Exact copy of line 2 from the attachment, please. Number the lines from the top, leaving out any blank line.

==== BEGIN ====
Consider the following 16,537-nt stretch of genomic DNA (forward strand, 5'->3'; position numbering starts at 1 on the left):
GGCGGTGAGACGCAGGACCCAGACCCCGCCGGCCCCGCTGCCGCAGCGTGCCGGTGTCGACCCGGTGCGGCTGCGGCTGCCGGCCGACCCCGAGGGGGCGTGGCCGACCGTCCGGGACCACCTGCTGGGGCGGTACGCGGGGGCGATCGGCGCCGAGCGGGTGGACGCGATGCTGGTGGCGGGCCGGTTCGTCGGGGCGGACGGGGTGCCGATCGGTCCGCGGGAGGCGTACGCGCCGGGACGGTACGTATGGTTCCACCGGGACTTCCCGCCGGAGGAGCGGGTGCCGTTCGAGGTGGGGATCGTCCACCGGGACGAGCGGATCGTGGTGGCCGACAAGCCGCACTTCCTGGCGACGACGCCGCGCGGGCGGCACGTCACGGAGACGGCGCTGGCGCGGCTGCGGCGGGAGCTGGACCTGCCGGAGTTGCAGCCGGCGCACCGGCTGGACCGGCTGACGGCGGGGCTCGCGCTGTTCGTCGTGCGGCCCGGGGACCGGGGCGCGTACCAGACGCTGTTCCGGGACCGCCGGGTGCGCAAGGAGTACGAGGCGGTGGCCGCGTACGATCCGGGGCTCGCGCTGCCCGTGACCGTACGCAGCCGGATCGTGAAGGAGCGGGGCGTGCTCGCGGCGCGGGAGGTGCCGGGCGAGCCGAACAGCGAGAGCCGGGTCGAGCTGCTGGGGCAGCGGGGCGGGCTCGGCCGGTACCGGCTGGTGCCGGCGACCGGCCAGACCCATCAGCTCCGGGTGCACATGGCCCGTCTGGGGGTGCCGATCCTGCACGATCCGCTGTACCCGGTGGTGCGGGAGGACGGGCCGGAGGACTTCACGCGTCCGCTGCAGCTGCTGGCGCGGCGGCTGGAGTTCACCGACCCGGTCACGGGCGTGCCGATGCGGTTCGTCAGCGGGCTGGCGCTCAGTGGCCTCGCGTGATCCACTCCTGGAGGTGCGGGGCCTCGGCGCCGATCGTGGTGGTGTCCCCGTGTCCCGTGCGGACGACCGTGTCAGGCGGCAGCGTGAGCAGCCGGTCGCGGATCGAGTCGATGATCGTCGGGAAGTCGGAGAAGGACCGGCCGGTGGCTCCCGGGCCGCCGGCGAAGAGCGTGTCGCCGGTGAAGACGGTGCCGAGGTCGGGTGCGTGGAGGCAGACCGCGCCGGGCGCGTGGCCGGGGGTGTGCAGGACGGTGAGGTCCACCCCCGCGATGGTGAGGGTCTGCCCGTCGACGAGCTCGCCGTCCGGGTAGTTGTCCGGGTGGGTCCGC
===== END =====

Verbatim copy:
GGCGGTGAGACGCAGGACCCAGACCCCGCCGGCCCCGCTGCCGCAGCGTGCCGGTGTCGACCCGGTGCGGCTGCGGCTGCCGGCCGACCCCGAGGGGGCGTGGCCGACCGTCCGGGACCACCTGCTGGGGCGGTACGCGGGGGCGATCGGCGCCGAGCGGGTGGACGCGATGCTGGTGGCGGGCCGGTTCGTCGGGGCGGACGGGGTGCCGATCGGTCCGCGGGAGGCGTACGCGCCGGGACGGTACGTATGGTTCCACCGGGACTTCCCGCCGGAGGAGCGGGTGCCGTTCGAGGTGGGGATCGTCCACCGGGACGAGCGGATCGTGGTGGCCGACAAGCCGCACTTCCTGGCGACGACGCCGCGCGGGCGGCACGTCACGGAGACGGCGCTGGCGCGGCTGCGGCGGGAGCTGGACCTGCCGGAGTTGCAGCCGGCGCACCGGCTGGACCGGCTGACGGCGGGGCTCGCGCTGTTCGTCGTGCGGCCCGGGGACCGGGGCGCGTACCAGACGCTGTTCCGGGACCGCCGGGTGCGCAAGGAGTACGAGGCGGTGGCCGCGTACGATCCGGGGCTCGCGCTGCCCGTGACCGTACGCAGCCGGATCGTGAAGGAGCGGGGCGTGCTCGCGGCGCGGGAGGTGCCGGGCGAGCCGAACAGCGAGAGCCGGGTCGAGCTGCTGGGGCAGCGGGGCGGGCTCGGCCGGTACCGGCTGGTGCCGGCGACCGGCCAGACCCATCAGCTCCGGGTGCACATGGCCCGTCTGGGGGTGCCGATCCTGCACGATCCGCTGTACCCGGTGGTGCGGGAGGACGGGCCGGAGGACTTCACGCGTCCGCTGCAGCTGCTGGCGCGGCGGCTGGAGTTCACCGACCCGGTCACGGGCGTGCCGATGCGGTTCGTCAGCGGGCTGGCGCTCAGTGGCCTCGCGTGATCCACTCCTGGAGGTGCGGGGCCTCGGCGCCGATCGTGGTGGTGTCCCCGTGTCCCGTGCGGACGACCGTGTCAGGCGGCAGCGTGAGCAGCCGGTCGCGGATCGAGTCGATGATCGTCGGGAAGTCGGAGAAGGACCGGCCGGTGGCTCCCGGGCCGCCGGCGAAGAGCGTGTCGCCGGTGAAGACGGTGCCGAGGTCGGGTGCGTGGAGGCAGACCGCGCCGGGCGCGTGGCCGGGGGTGTGCAGGACGGTGAGGTCCACCCCCGCGATGGTGAGGGTCTGCCCGTCGACGAGCTCGCCGTCCGGGTAGTTGTCCGGGTGGGTCCGC